Product Dimensions 20-50+ inches wide by 70-80 inches long

Pros

  • Adds immediate vintage charm and period detail to a bathroom
  • Creates functional and visual space between the floor and the bottom of the tub due to addition of feet
  • High walls allow for deep soaking and relaxation
  • Easy to install

Cons

  • Lack of storage for things such as shampoo, conditioner, soap, and other toiletries
  • Very small and limited selection of sizes and shapes. Tends to fit very specific décor types

b. Modern solid base freestanding tub

Modern style solid base free style bathtub

c. Round “Soup Bowl” freestanding tub

Large round soup bowl style bathtub

d. Freestanding in an alcove

This last type of freestanding tub is more about placement than tub design.  The point here is you can put a freestanding tub in an alcove.

Freestanding tub in an alcove

3. Built-In / Drop-In Tubs

Also known as platform tubs or deck mounted, these bathtubs have a drop-in design function that results in the rim of the tub being flush with the platform or deck it is mounted in; this is a common design for air tubs and whirlpool tubs.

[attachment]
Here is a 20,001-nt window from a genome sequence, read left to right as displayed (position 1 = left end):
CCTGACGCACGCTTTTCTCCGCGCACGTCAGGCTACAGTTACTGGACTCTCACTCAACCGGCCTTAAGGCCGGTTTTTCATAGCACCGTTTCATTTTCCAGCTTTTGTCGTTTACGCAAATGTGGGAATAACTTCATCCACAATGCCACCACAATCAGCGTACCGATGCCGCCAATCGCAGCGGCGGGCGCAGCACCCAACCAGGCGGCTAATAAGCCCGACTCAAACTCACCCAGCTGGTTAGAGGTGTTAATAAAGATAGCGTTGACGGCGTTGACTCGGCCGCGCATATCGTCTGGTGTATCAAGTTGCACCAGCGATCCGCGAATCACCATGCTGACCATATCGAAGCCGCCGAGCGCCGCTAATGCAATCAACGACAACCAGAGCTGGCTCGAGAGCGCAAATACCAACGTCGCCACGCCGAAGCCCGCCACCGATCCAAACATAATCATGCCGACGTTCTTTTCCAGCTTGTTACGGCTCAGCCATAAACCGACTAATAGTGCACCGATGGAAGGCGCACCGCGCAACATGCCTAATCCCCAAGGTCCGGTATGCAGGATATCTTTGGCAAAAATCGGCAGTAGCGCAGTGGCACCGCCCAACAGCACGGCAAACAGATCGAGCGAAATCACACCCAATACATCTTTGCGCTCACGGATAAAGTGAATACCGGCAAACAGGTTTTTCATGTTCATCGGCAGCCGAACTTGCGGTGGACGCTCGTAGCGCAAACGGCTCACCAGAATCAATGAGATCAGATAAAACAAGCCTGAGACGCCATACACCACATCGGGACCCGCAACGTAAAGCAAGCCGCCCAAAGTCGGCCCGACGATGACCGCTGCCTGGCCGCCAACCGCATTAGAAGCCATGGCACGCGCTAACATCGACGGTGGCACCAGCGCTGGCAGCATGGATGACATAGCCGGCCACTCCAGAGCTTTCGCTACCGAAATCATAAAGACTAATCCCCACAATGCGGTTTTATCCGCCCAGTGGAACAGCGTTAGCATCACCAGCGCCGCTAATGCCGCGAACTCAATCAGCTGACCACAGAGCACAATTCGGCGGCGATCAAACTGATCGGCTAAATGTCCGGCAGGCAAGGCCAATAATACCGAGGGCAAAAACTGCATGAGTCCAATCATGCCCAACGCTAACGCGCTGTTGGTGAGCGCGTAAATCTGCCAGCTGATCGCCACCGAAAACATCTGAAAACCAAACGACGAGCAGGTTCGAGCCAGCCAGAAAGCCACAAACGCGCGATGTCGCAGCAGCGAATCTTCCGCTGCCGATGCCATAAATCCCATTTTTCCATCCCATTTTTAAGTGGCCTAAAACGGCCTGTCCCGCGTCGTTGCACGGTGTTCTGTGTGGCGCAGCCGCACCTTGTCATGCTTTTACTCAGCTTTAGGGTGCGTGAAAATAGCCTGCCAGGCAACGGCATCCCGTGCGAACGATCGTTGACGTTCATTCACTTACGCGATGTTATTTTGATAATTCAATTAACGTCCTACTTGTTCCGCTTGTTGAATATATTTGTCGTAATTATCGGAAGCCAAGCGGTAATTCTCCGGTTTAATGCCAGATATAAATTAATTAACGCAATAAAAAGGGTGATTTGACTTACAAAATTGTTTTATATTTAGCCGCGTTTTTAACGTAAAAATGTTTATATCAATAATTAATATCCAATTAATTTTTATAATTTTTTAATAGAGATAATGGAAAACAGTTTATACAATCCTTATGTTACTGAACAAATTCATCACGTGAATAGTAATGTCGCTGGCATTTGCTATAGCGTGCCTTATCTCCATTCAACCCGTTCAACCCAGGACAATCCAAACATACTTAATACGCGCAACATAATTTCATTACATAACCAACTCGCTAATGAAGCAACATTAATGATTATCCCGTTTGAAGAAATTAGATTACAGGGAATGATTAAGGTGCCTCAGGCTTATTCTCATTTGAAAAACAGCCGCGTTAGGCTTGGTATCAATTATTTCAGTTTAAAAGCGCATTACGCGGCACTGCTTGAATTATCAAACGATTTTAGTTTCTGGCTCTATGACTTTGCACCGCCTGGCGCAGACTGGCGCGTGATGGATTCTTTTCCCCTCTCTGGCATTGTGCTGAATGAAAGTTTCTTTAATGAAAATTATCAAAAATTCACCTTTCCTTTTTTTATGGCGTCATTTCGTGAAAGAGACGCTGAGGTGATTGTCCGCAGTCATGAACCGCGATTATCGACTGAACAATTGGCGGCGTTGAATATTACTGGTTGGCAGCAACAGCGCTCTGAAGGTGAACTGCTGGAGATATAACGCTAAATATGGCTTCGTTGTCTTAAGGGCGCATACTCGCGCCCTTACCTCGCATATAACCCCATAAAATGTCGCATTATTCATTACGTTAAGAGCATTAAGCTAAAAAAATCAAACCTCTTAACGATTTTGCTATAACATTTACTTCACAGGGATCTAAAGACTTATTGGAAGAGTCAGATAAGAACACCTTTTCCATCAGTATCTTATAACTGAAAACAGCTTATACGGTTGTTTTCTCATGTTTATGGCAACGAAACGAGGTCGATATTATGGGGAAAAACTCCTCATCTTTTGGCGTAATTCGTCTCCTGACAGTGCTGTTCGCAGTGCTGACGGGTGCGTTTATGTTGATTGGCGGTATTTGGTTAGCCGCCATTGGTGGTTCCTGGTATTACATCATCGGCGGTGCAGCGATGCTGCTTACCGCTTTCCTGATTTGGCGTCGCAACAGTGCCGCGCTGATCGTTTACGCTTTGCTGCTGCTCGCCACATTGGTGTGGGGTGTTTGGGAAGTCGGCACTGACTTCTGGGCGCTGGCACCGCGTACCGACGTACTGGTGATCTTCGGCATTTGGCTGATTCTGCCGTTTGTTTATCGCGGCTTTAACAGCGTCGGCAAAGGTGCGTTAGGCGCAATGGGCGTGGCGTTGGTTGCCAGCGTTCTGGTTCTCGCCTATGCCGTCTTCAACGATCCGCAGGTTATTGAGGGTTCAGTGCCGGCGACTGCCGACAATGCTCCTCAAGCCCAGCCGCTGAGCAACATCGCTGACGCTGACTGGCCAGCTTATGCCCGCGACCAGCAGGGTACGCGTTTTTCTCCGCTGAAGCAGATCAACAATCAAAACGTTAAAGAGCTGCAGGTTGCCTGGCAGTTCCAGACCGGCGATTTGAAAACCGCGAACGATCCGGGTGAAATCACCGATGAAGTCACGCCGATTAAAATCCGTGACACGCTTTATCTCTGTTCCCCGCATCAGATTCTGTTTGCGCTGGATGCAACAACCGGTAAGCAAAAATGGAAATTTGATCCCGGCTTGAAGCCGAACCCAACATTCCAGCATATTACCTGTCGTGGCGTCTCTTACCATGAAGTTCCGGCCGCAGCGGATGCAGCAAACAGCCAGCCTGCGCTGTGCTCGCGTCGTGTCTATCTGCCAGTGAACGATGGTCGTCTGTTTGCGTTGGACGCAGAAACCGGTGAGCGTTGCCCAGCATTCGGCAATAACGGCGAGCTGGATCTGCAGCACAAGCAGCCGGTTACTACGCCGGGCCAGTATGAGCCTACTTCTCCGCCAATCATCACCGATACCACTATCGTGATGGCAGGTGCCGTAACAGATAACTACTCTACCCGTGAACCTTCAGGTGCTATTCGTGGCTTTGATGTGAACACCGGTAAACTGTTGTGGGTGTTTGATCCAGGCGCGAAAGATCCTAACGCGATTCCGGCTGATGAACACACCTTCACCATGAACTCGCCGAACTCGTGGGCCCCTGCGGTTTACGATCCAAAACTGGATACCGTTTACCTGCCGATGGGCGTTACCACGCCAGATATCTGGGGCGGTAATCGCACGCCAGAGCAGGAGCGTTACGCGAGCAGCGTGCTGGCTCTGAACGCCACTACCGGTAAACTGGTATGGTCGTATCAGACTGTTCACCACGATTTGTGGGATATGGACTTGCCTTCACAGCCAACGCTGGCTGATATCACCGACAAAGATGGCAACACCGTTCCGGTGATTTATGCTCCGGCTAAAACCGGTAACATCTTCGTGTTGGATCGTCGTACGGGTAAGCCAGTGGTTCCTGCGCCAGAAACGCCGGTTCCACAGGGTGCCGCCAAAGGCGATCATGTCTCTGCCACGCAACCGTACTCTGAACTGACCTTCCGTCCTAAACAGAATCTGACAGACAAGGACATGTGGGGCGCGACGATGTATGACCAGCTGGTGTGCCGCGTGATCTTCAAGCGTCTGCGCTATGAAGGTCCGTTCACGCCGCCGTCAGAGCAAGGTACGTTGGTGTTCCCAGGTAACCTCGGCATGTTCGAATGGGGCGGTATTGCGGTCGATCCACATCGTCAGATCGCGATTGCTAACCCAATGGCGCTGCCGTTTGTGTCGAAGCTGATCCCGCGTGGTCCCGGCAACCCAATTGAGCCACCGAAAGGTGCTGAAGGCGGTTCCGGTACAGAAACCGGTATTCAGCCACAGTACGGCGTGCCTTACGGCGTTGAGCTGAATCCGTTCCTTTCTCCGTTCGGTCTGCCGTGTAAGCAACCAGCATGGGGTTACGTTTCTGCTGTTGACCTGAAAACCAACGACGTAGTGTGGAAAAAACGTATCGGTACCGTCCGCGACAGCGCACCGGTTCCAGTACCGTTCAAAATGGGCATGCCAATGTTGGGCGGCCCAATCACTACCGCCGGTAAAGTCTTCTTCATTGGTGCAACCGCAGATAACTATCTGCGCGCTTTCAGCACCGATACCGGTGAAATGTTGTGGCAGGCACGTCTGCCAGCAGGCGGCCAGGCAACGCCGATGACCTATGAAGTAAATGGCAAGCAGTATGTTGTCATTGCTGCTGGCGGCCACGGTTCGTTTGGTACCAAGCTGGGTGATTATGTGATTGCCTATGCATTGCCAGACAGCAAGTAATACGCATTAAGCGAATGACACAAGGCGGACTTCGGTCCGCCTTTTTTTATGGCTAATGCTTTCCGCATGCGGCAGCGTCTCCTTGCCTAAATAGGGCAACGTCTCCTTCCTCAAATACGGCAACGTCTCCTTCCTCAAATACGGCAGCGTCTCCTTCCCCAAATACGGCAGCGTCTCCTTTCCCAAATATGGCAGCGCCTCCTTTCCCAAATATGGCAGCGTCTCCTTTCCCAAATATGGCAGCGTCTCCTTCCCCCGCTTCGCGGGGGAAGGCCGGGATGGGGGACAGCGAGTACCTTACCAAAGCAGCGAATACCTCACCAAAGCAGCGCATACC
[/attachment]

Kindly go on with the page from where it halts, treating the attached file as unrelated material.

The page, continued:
Price $700 – $5000+
Product Dimensions Varies on choice of shape (rectangle, triangle, deep-walled)

Pros

  • High-end and luxurious spa feel
  • Deep soaking functionality is great for relaxation
  • Premium bearings
  • Slide scoring units mounted on each side
  • Eight no-slip grip handles with rod safety caps
  • One or three goalie man design

Cons

  • Can be very difficult to get in and out of the tub, particularly if the tub is deep and has high walls

4 Types of drop-in tubs

a. Standard built-in tub

Standard built-in tub

b. Step-up drop-in

Step-up built in tub

c. Corner built-in tub

There are 2 types of corner tubs.  The first is a triangle shape tub. The other is a rectangle shaped tub.  Here are examples.

i. Triangle corner tub

Corner built-in bathtub

ii. Rectangle corner tub

Rectangle shaped corner tub